Burst Mode And Continuous Photography

Snowboarding caught on camera

When you’re on holiday there’s nothing worse than attempting to capture a moment that you want to cherish forever and your image turning out blurry. This is common when you’re trying to capture sports in action or a fast-moving object, such as a snowboarder performing a move in mid-air, or a football being kicked during a game.

However, there is an option on your camera that you can use to prevent this from happening. By pressing the shutter once, you’re able to take multiple photographs in sequence automatically, which reduces the amount of movements that you need to make in order to capture a moving subject without blurring the overall image.

The number of frames that are used each second will change when you use the burst option, although this can depend on how advanced your camera is. Some cameras are only able to capture two or three frames per second; others can shoot ten or more.

When you’re out taking pictures, you need to know what you’re about to photograph and more importantly, how it moves before you enable the burst option. The amount of shots that you can take per second will determine how well your photograph turns out. By simply using burst mode in the hope that one of many of your photographs will turn out ok, you’re probably not thinking about the way your subject is interacting with its surroundings and the amount of light available.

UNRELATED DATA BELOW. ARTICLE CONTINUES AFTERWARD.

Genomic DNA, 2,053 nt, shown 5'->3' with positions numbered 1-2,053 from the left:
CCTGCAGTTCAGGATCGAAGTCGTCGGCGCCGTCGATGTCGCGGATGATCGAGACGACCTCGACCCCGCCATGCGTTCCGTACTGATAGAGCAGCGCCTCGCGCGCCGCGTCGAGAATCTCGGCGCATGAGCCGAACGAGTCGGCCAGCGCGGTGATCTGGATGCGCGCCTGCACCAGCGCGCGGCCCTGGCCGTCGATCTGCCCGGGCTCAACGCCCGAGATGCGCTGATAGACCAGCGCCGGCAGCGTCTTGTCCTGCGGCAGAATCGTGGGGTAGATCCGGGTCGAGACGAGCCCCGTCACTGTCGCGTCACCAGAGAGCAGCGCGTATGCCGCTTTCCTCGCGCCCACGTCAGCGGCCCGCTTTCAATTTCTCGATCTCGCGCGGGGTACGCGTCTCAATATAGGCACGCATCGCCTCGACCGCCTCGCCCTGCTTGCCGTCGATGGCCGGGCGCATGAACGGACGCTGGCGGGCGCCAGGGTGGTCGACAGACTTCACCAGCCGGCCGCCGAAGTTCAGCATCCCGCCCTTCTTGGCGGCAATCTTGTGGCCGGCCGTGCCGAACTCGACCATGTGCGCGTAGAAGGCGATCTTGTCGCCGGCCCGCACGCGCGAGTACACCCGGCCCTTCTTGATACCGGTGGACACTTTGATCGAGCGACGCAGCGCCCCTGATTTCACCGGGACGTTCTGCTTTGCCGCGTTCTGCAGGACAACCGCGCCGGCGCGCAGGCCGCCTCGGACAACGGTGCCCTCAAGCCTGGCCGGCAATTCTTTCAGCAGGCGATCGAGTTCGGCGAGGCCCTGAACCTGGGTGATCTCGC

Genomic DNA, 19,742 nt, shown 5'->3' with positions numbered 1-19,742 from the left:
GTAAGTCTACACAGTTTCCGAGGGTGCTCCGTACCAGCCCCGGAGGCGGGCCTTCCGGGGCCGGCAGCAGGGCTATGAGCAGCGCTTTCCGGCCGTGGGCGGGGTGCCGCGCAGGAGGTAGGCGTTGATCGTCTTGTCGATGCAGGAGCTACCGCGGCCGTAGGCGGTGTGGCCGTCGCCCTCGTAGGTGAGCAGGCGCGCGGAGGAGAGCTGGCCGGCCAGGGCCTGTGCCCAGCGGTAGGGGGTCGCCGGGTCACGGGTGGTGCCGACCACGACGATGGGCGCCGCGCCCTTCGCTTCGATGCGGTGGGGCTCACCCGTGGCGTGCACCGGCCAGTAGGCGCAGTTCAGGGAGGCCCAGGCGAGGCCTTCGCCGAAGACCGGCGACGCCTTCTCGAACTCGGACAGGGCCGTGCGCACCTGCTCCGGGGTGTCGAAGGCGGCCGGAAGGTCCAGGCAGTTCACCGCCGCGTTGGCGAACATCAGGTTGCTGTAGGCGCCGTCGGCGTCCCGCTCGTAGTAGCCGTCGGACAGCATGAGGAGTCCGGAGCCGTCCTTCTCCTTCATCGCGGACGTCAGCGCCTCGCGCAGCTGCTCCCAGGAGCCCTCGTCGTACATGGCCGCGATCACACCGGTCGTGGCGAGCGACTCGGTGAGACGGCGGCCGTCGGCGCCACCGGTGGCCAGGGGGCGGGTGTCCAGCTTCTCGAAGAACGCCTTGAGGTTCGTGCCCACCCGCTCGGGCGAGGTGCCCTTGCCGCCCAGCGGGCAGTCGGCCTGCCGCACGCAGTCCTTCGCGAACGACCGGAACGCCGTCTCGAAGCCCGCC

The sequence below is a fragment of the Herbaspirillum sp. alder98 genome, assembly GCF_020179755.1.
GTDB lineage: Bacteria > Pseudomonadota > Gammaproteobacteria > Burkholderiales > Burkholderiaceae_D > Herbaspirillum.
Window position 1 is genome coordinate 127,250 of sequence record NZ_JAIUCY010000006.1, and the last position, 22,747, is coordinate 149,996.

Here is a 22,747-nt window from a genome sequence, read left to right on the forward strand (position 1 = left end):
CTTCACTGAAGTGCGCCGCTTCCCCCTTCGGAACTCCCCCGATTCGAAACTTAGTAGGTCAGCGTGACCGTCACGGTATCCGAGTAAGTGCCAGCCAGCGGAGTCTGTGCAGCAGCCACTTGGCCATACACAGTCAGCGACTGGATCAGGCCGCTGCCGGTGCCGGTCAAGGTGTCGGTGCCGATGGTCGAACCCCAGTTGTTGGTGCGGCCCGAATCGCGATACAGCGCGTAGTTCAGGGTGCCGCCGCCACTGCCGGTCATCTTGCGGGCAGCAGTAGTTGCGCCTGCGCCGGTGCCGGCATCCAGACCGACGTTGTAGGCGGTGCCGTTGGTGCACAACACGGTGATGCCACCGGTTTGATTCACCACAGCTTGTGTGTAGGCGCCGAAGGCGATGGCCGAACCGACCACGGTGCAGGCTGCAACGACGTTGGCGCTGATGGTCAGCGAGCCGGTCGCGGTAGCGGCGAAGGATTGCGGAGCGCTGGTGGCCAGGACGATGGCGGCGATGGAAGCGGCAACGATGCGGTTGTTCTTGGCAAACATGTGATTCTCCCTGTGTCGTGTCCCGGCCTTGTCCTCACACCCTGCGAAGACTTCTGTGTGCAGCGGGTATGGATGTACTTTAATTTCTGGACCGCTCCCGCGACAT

When you’ve enabled burst mode, it is beneficial to then enable ‘object tracking’ so that your camera places the most attention and focus on your subject. This mode on your camera will follow your subject as it moves, hence its name, and aims to make sure your subject is always in focus regardless of where it moves. By using this feature in conjunction with burst mode, your subject has more of a chance to be in clear focus throughout the spread of images that you capture.

Action Shot of Skateboarder

Taking multiple images in a small amount of time can be challenging, but your camera could do this and save them at the same time. What this means, is that all of your shots will have to be saved to your memory card before any more can be taken. This will have to be taken into consideration when photographing your subject; if you release the shutter too early, then you may lose the action shot that you want as your camera may begin to buffer whilst the action is still happening. This is why evaluating the scene, and how fast your subject is moving before you shoot the frame, is so important.

When you’re deciding whether to use burst mode or not, you need to consider your battery life and how much storage you have on your SD card. If you’re in a situation where you want to use the burst mode on your camera multiple times, your battery or your storage may be used up before the day of shooting is over.

To prevent this from happening when you’re out on a shoot, play around with your camera and see how long it will have charge throughout the day whilst using burst mode. We would recommend that you take extra memory cards to your location so that you don’t need to worry about storage capacities on the day (especially if you’re saving your photos in RAW). The key to this mode of photography is that you are always prepared for every eventuality.

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